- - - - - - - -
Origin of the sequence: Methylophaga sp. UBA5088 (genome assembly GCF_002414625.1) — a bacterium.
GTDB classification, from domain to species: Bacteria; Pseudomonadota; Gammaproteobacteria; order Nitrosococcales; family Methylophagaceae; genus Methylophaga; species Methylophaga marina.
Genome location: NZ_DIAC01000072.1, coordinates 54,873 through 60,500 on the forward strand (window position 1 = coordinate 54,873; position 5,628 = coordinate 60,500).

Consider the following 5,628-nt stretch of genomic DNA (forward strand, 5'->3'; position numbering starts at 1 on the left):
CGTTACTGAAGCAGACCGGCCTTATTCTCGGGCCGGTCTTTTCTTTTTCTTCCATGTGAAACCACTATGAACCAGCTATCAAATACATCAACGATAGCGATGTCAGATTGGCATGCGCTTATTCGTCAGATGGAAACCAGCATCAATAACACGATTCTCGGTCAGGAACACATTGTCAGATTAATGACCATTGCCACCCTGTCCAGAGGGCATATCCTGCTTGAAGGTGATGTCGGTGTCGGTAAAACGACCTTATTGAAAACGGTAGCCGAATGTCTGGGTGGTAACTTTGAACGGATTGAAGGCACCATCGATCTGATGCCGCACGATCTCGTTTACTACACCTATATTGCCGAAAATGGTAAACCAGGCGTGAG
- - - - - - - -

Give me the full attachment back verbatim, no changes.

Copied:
Origin of the sequence: Methylophaga sp. UBA5088 (genome assembly GCF_002414625.1) — a bacterium.
GTDB classification, from domain to species: Bacteria; Pseudomonadota; Gammaproteobacteria; order Nitrosococcales; family Methylophagaceae; genus Methylophaga; species Methylophaga marina.
Genome location: NZ_DIAC01000072.1, coordinates 54,873 through 60,500 on the forward strand (window position 1 = coordinate 54,873; position 5,628 = coordinate 60,500).

Consider the following 5,628-nt stretch of genomic DNA (forward strand, 5'->3'; position numbering starts at 1 on the left):
CGTTACTGAAGCAGACCGGCCTTATTCTCGGGCCGGTCTTTTCTTTTTCTTCCATGTGAAACCACTATGAACCAGCTATCAAATACATCAACGATAGCGATGTCAGATTGGCATGCGCTTATTCGTCAGATGGAAACCAGCATCAATAACACGATTCTCGGTCAGGAACACATTGTCAGATTAATGACCATTGCCACCCTGTCCAGAGGGCATATCCTGCTTGAAGGTGATGTCGGTGTCGGTAAAACGACCTTATTGAAAACGGTAGCCGAATGTCTGGGTGGTAACTTTGAACGGATTGAAGGCACCATCGATCTGATGCCGCACGATCTCGTTTACTACACCTATATTGCCGAAAATGGTAAACCAGGCGTGAG